Pesto

Pesto! Who doesn’t like Pesto? With it’s aromatic fragrance and delicious flavors of cheese, pine nuts, and garlic…it’s just wonderful. If you haven’t figured it out yet, I will be making dinner tonight with pesto.

Ingredients: 2 cups Fresh Basil, 4 good sized Garlic Cloves, 1 cup Pine Nut’s or shelled walnuts, 1 cup Extra Virgin Olive Oil, 1 cup Parmesan Cheese, 1/4 Romano Cheese, 1/8 cup Fresh Mozzarella, 1/8 cup Fontina Cheese, and Salt and Pepper to taste.

(Now the original recipe doesn’t call for Mozzarella or Fontina cheese but I thought why not)

Combine the basil, garlic, and nuts in a food processor and chop. Next leave the motor running and add the olive oil in a slow steady stream. Finally turn off the processor and add the cheeses, a big pinch of salt, and a liberal grinding of pepper. Processes briefly. Then scrape out into a bowl and over whatever you want to marinade or use in, or cover and place in the refrigerator until ready to use.

Now I absolutely LOVE Pesto! You might think that I was Italian with how much I eat it too. But Pesto is always the best when it is freshly made at home with fresh ingredients. I will be marinading chicken in the Pesto and grilling when dinner time comes. My mouth is just watering just thinking about it!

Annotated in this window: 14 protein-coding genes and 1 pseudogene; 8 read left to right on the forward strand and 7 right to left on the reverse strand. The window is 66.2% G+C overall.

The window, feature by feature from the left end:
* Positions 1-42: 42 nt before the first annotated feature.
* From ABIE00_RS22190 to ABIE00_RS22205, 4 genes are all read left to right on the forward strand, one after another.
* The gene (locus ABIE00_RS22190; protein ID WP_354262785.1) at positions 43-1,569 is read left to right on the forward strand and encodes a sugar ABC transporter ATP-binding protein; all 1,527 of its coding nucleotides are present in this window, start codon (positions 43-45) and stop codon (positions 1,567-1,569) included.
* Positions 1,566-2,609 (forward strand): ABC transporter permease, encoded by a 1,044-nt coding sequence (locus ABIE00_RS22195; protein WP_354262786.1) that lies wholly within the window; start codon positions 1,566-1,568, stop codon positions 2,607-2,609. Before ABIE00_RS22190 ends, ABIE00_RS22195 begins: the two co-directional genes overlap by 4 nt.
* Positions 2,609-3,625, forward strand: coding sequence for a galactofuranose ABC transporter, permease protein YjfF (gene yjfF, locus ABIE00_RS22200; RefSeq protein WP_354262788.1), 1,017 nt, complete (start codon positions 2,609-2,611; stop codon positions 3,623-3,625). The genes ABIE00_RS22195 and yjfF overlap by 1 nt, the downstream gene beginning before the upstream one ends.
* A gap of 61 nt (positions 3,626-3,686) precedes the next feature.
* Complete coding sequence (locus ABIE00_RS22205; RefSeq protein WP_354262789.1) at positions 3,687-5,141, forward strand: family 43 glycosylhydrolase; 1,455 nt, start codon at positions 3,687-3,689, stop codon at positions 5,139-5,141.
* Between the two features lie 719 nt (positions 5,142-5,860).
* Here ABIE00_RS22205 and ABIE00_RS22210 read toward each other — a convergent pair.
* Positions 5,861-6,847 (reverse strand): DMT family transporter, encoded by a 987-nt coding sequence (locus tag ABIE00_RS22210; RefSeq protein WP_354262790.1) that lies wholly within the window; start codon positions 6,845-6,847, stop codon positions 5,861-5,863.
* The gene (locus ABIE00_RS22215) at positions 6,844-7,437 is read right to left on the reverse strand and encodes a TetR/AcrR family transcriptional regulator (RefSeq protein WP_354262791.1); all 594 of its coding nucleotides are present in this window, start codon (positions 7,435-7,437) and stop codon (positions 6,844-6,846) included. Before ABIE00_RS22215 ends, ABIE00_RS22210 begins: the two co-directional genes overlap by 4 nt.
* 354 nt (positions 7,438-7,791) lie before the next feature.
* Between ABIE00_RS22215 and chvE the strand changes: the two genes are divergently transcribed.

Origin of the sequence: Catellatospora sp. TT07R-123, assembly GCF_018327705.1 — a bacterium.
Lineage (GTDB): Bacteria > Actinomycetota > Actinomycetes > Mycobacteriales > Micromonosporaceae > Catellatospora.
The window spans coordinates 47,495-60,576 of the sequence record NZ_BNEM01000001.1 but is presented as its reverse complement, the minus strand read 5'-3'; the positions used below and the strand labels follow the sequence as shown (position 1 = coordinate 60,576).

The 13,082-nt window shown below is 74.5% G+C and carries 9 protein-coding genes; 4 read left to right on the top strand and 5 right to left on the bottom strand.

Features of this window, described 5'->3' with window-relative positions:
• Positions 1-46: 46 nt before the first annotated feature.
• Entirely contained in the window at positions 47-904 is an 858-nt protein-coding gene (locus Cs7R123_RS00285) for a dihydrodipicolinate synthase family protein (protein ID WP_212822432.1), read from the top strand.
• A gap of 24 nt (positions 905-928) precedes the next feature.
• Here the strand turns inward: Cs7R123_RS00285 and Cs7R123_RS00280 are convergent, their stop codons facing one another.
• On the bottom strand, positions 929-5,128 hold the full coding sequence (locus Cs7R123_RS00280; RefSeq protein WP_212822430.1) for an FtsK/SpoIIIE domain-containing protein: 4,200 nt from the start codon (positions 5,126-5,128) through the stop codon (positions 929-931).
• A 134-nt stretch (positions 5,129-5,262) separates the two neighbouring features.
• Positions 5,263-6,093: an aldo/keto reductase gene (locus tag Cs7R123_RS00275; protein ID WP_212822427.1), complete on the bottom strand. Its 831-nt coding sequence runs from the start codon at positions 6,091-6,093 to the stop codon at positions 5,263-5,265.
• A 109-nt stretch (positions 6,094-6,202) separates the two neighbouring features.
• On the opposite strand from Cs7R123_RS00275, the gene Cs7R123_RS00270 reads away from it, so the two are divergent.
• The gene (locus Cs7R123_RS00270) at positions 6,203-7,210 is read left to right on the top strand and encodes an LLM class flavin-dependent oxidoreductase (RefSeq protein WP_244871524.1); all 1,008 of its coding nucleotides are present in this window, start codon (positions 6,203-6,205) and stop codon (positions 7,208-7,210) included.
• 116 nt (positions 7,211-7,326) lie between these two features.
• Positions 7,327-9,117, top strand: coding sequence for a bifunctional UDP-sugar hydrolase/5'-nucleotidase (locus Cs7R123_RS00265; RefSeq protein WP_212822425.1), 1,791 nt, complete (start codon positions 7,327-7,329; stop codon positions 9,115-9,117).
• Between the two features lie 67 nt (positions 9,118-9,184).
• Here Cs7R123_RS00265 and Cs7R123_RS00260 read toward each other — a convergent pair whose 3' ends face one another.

I’m also trying to figure out a way to make Chipotle Pesto. So far I don’t exactly know how to yet, but when I do, I’ll be sure to post it right here.

History: Pesto originated in Genoa in the Liguria region in northern Italy. Pesto is the contracted past participle of the Genoese word for pesta which means to pound or to crush.

Now in  French Province area, the dish evolved into the modern pistou, a combination of  fresh basil, parsley, crushed garlic, and cheese (optional). No nuts are in the French version.

Pesto didn’t become popular in America until 1980’s and 1990’s. But the New York times mentioned the first can of imported Pesto in 1944 and in 1946 the Sunset Times published a pesto recipe by Angelo Pellegrini.

Advertisements

Leave a Reply

Fill in your details below or click an icon to log in:

WordPress.com Logo

You are commenting using your WordPress.com account. Log Out / Change )

Twitter picture

You are commenting using your Twitter account. Log Out / Change )

Facebook photo

You are commenting using your Facebook account. Log Out / Change )

Google+ photo

You are commenting using your Google+ account. Log Out / Change )

Connecting to %s